Solar Powered Oxygen Could Fill Critical Gap in Underserved Areas

MedicalResearch.com Interview with:

Michael Hawkes MD PhD Adjunct Professor Assistant Professor  Pediatrics, Faculty of Medicine School of Public Health University of Alberta

Dr. Hawkes

Michael Hawkes MD PhD
Adjunct Professor
Assistant Professor
Pediatrics, Faculty of Medicine
School of Public Health
University of Alberta

MedicalResearch.com: What is the background for this study? What are the main findings?

  • Pneumonia is the leading cause of mortality in children globally.
  • Oxygen is an essential therapy for children with hypoxemic pneumonia, but is not available in many resource-limited and rural areas.
  • Our innovation, solar powered oxygen delivery, harnesses freely available sun and air to delivery oxygen to patients independent of grid electricity.
  • We performed a randomized controlled trial of solar powered oxygen delivery, compared to standard oxygen delivery using compressed oxygen cylinders in children with hypoxemia hospitalized at two centres in Uganda.
  • Solar powered oxygen was non-inferior to cylinder oxygen with respect to clinical outcomes, and offers advantages in terms of reliability, simplicity, and cost.

 MedicalResearch.com: What should readers take away from your report?

  • Providing reliable oxygen therapy is challenging in low-income settings like Uganda.
  • Solar powered oxygen delivery is a solution that could fill a major gap in clinical care of children with hypoxemic pneumonia.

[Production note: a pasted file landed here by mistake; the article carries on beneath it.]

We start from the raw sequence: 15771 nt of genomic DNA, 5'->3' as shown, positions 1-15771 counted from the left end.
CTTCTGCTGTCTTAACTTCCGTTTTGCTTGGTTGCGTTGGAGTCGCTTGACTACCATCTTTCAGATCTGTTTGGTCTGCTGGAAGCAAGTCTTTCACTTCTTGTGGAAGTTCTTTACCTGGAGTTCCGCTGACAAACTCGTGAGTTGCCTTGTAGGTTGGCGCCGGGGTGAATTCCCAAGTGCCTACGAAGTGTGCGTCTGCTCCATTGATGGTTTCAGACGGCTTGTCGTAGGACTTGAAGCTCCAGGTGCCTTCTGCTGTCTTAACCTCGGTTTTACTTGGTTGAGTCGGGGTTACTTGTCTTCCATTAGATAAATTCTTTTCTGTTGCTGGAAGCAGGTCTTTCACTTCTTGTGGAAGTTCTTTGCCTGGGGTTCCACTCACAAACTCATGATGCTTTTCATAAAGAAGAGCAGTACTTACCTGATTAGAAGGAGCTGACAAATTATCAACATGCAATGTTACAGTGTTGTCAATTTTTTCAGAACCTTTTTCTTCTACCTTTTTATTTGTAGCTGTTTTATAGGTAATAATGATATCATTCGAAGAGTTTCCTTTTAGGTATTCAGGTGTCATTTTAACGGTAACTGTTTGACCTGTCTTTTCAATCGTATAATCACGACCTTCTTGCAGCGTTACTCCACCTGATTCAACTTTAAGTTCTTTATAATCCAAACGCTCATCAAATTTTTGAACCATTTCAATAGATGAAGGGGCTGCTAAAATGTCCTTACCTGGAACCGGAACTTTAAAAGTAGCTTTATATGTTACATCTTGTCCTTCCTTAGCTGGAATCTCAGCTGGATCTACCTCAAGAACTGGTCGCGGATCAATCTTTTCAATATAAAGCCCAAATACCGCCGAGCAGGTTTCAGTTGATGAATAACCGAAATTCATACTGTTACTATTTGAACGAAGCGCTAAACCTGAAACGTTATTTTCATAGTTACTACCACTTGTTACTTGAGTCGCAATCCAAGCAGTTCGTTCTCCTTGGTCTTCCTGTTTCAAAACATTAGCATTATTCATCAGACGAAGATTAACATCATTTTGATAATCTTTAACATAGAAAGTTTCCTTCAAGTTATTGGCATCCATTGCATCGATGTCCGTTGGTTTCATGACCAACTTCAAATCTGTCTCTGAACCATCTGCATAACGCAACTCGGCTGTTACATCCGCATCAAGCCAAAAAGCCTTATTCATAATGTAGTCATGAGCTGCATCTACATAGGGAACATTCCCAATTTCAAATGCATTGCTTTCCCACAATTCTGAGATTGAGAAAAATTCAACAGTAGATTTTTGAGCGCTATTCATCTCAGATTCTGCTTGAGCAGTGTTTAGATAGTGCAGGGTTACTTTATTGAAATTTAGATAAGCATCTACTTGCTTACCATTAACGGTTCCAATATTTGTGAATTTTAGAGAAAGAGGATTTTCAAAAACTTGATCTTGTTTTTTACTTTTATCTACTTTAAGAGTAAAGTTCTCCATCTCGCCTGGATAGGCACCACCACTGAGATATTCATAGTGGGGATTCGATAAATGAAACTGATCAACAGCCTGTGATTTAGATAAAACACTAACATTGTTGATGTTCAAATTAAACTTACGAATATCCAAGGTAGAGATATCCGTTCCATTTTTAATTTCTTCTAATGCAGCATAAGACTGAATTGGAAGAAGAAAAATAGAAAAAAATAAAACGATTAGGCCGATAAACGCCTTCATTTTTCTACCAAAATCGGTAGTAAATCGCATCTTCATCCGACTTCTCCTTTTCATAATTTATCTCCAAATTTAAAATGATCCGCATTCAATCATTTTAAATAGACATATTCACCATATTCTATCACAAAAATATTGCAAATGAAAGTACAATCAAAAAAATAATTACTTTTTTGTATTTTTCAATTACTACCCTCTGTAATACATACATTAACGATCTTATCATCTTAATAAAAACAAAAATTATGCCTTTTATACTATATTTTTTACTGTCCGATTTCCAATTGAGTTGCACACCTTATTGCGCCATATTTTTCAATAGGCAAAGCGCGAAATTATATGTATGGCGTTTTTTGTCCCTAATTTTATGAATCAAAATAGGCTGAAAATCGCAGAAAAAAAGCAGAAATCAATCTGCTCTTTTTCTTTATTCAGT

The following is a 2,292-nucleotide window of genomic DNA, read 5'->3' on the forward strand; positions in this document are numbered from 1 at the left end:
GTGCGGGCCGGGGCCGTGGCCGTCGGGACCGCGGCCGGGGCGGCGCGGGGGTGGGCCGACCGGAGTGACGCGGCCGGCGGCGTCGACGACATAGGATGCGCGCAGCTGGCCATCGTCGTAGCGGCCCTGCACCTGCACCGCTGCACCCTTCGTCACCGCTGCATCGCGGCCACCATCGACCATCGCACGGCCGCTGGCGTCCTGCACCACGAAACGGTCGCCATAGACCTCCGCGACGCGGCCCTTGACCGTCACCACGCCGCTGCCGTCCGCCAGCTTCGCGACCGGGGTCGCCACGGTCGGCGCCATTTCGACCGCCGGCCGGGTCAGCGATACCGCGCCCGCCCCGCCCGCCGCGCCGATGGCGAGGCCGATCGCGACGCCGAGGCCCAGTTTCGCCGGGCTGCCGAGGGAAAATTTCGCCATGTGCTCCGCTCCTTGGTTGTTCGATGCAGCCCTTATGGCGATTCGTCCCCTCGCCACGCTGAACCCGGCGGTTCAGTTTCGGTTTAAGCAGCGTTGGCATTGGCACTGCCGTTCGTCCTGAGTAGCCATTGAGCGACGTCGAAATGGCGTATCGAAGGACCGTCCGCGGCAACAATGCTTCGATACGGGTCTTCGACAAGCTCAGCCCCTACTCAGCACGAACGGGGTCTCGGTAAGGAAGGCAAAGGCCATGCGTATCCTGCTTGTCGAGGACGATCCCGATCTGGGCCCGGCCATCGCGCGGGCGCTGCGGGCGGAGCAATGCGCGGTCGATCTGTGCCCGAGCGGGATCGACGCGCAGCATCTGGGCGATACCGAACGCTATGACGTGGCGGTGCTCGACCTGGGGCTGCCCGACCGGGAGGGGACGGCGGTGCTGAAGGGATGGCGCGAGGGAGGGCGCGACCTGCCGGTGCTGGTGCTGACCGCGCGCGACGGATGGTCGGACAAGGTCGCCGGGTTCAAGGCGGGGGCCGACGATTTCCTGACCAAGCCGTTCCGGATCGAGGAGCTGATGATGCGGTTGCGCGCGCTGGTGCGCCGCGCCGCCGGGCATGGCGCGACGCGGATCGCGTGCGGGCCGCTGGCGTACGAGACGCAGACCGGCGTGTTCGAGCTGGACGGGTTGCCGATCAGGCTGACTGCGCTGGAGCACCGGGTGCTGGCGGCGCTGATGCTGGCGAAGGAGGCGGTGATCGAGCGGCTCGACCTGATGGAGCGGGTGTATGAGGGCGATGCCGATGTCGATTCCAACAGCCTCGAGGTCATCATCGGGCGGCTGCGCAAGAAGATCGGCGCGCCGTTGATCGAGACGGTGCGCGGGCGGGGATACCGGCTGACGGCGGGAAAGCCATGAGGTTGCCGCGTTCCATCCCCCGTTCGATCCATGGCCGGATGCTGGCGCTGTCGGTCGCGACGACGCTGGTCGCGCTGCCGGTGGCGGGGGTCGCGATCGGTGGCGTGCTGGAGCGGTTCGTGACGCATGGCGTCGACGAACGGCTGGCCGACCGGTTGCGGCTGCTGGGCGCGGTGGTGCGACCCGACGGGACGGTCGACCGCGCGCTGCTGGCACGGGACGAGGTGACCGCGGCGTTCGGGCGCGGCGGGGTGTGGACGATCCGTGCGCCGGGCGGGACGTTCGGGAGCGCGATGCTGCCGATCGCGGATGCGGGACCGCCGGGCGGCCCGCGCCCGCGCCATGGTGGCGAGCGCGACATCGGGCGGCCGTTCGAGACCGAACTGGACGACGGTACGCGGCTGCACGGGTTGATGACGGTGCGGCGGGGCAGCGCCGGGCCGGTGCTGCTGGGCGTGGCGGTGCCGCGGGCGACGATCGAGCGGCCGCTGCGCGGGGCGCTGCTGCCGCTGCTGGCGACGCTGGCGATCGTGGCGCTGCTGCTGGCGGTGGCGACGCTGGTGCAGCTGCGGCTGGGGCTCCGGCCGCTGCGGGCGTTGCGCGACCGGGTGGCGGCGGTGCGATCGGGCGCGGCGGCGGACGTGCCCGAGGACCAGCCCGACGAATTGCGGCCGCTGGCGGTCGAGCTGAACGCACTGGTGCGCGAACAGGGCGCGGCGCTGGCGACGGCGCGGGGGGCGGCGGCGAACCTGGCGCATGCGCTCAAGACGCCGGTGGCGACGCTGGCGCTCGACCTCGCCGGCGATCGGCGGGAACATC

• Solar powered oxygen delivery works just as well as cylinder oxygen for treating hypoxemic children.
  • Solar powered oxygen delivery is cost-effective.
  • Solar powered oxygen delivery is convenient, reliable, and simple to use in a busy clinical setting. 

MedicalResearch.com: What recommendations do you have for future research as a result of this work? 

Response: Future directions of this work include a planned country-wide scale-up of solar powered oxygen delivery across Uganda, in collaboration with the Ministry of Health and global funding partners.  

MedicalResearch.com: Is there anything else you would like to add?

Response: Grand Challenges Canada and the Women and Children’s Research Institute (University of Alberta) funded this study.

Citation:

Hawkes MT, Conroy AL, Namasopo S, et al. Solar-Powered Oxygen Delivery in Low-Resource SettingsA Randomized Clinical Noninferiority TrialJAMA Pediatr. Published online May 14, 2018. doi:10.1001/jamapediatrics.2018.0228 

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